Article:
LAST NIGHT I saw Harmony Korine’s Spring Breakers for the third time. Not because I had to—I’d already taken enough notes to write five pieces—but because I wanted to, the way I want to hear certain albums a hundred times over. The way Alien (James Franco), the misfit drug dealer who nearly steals the movie from its quadruple-heroine collective (Selena Gomez, Rachel Korine, Vanessa Hudgens, and Ashley Benson), keeps Scarface on repeat, “for-ev-ah.”
Loops and repetitions are what Spring Breakers is made of—beginning with the delirious slo-mo bacchanal that puts you inches from the totally bare or fluorescent-bikini-covered breasts of a sea of girls, er, coeds, er, young women going wild on a sun-drenched Florida beach. When the camera has its fill of gravity-defying boobs, it switches to buttocks, and then to hot-pink-tinted lips fellating red, white, ’n’ blue popsicles, then back again, over and over until you might wonder when the story is going to begin or if this giddy, tawdry, MTV-on-ecstasy spectacle is all there is—a visual ground for the movie’s genius ambient sound track that punctuates Cliff Martinez’s anxiety-driven electronica with Skrillex’s dub-step riffs and intermittent backbeats of assault rifles cocked or fired. Close your eyes and make up your own pictures. Because some of those on the screen, their dazzling mix of pop excess and stringent form notwithstanding (even Warhol stuck to halftones for the “Death and Disaster” paintings), are just too ugly. And I’m not referring only to the glimpse of the kid passed out or maybe dead on the floor beside a stopped-up toilet. Did she OD on Skittles? Can a movie be too colorful to swallow?
But eventually a story emerges, a simple fairy-tale-turned-upside-down as by Angela Carter, except Carter never claimed that survival is what matters above all else. Four bored college students—Faith (Gomez), Cotty (Korine), Candy (Hudgens), and Brit (Benson)—are crazy to escape to Florida for spring break. The opening sequence, in retrospect, could be what they imagine their liberation will be. Having insufficient funds, they rob a Chicken Shack with squirt guns and a sledge hammer. “Pretend like it’s a video game. Act like you’re in a movie,” counsels one of the interchangeable blondes. Mission accomplished, they board a bus and head for “St. Pete” where they join the party-in-progress. It’s a beer-drenched, bong-inspired paradise until the police descend and the quartet are cuffed and get to spend a night in jail in their bikinis, only to be bailed out by Alien (Franco), a cornrowed, grillz-sporting drug dealer and rapper wannabe.
Faith is reluctant to get into Alien’s ride (a white Camaro with BALL’R plates), and she grows warier when he gives them a tour of the ’hood where he grew up, the only white kid on the block. His childhood best friend, Archie (Gucci Mane), is now the drug lord whose sovereignty he wants to overthrow. “This isn’t the way it was supposed to be . . . I feel uncomfortable. I want to go home,” Faith repeats again and again, as Alien whispers in her ear and caresses her cheek, like De Niro seducing Juliette Lewis in Cape Fear. But Faith is stubborn and she boards the bus that will carry her back, hopefully not only to her Students for Christ worship sessions, but to the history class where the others should have listened harder when the teacher droned on about slavery, Reconstruction, and the legacy of racism in America. Anyone who thinks that Spring Breakers is apolitical hasn’t noticed the signposts along the way. Faith may have split (and Disney may close its doors to Gomez, its daughter so outrageously come of age), but her voice literally lingers on, her hallucinatory phone call to her grandma—“I’m starting to think this is the most spiritual place in the world. It’s way more than having a good time . . . ”—floating above images that grow increasingly violent and nihilistic as the movie hurtles toward its Day-Glo apocalypse.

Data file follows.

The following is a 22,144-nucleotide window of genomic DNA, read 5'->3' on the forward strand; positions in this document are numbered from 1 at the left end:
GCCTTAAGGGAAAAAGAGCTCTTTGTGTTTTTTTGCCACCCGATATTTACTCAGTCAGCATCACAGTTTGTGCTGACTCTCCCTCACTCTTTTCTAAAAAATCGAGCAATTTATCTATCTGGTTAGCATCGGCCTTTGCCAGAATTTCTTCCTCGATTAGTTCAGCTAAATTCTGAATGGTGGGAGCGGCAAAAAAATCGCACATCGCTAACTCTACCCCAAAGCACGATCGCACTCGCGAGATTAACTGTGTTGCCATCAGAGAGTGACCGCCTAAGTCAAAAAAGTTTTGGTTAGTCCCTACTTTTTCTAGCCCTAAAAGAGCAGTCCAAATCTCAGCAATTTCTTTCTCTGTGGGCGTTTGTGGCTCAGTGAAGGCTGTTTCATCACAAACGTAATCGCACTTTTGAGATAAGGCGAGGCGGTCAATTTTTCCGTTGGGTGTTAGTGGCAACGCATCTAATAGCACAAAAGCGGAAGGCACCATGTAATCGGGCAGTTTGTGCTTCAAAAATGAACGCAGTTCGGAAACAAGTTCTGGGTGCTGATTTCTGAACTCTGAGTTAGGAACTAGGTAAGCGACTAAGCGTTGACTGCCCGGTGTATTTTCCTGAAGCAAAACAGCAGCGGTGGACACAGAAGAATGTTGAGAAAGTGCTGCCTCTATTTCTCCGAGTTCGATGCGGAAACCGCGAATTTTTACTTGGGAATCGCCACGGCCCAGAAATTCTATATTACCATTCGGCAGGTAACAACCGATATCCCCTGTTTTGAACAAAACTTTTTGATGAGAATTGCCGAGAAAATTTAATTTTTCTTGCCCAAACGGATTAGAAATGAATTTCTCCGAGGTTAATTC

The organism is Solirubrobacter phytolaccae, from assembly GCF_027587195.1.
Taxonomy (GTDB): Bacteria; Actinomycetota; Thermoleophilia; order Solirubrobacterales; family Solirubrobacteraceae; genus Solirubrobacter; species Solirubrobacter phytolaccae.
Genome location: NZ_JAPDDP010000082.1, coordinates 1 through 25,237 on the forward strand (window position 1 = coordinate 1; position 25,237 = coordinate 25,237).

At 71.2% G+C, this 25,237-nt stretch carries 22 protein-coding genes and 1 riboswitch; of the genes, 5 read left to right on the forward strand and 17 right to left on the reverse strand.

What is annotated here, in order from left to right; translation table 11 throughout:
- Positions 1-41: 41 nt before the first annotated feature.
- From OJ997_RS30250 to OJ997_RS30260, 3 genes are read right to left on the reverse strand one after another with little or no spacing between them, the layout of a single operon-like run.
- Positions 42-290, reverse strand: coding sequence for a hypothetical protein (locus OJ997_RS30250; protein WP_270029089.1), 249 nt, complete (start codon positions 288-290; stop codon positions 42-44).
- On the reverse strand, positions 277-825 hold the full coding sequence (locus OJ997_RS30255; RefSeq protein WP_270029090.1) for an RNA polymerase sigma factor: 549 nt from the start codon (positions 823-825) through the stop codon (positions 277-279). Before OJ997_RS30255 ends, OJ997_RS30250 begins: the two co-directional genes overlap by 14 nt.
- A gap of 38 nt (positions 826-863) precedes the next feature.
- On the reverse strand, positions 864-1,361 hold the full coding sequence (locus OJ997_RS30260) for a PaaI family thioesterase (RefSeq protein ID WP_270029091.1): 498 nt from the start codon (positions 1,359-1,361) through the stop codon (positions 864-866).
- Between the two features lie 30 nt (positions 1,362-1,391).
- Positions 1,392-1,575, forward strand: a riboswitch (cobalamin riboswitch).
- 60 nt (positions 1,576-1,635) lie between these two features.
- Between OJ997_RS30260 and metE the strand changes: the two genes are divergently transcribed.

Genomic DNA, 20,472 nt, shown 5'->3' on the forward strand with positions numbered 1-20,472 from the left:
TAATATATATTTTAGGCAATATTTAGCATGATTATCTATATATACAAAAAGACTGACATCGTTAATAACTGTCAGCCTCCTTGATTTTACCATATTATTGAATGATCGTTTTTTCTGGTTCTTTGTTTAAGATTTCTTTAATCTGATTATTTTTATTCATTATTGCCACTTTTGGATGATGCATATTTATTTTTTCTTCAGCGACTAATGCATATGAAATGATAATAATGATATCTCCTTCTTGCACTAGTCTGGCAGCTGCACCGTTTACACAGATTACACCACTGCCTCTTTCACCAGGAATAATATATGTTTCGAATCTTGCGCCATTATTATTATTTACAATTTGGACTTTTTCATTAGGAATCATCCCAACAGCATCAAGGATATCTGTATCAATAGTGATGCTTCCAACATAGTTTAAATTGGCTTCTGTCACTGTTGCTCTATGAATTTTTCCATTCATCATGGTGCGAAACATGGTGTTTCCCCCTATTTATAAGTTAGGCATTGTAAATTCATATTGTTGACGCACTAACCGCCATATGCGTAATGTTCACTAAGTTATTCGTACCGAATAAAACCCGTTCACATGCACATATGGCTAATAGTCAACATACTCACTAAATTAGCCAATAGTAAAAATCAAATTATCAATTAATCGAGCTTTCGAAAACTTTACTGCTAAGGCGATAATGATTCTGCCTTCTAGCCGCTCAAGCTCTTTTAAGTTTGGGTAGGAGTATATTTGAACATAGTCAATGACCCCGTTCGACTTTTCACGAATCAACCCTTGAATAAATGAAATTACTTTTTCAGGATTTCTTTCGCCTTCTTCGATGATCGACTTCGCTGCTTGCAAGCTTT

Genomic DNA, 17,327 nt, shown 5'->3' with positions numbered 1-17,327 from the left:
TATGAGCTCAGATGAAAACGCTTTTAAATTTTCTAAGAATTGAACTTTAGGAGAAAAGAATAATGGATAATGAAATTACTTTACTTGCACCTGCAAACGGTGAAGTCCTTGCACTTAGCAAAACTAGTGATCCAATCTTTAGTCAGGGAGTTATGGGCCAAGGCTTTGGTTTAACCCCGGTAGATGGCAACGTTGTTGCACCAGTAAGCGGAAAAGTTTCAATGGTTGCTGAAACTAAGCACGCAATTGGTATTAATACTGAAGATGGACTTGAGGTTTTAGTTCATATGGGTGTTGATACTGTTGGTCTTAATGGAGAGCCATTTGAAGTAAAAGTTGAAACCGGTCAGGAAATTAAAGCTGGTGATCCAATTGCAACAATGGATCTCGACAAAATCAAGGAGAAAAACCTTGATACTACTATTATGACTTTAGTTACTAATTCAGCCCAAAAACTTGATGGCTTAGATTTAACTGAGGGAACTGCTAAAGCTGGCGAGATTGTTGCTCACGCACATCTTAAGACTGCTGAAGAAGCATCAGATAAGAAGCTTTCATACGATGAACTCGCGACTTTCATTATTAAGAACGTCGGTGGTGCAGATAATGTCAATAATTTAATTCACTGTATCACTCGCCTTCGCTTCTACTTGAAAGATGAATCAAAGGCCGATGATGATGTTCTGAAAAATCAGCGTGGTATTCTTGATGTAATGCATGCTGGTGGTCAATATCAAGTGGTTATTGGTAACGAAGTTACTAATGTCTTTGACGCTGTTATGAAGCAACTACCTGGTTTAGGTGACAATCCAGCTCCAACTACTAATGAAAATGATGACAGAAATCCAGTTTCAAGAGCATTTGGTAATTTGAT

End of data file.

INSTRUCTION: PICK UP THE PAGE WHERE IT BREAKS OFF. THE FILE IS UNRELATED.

Korine’s filmmaking chops reveal themselves not only in memorable individual scenes: The three variations of the Chicken Shack holdup and Alien’s gonzo “Look at my shit” monologue—“I got guns . . . I got my blue Kool-Aid . . . I got shorts . . . I got Calvin Klein’s Escape . . . ”—the most delirious product placement ever. Or Alien and his three blonde “soul mates” (the girls in pink ski masks, toting assault rifles) robbing spring breakers in their bedrooms to the sound of Britney Spears’s “Everytime,” the sequence edited like a music video that begins like a cover—Alien, seated at a white baby grand on a patio overlooking the Gulf of Mexico at sunset, croons the opening bars as the girls, their lips poking obscenely through their masks, cavort around him—and segues into the real thing, in every way. But also in Korine’s direction of Franco, his way of giving the actor the time and space he needs to reveal the terror and confusion beneath Alien’s borrowed black-gangster signifiers. And in his collaboration with the aforementioned composers (Martinez and Skrillex), a superb editor (Douglas Crise), and an ingenious cinematographer (Benoît Debie) shooting in 35 mm embellished with squiggles of low-res video, like acid flashbacks inside your head.
And yet the most extraordinary thing about Korine’s direction is how he gradually shifts the position of the viewer from self-possessed outsider looking in to complete immersion during a denouement where there is no one worth rooting for. But as the speedboat carrying Alien, Candy, and Brit toward the inevitable shootout with Archie and his gang skims the Gulf, we find ourselves holding our breath, as if we had been sucked into an all-nighter of “Grand Theft Auto” where nothing mattered except picking the avatar that gets to play another day.
“Spring break, bitches. Spring break, for-ev-ah . . . ”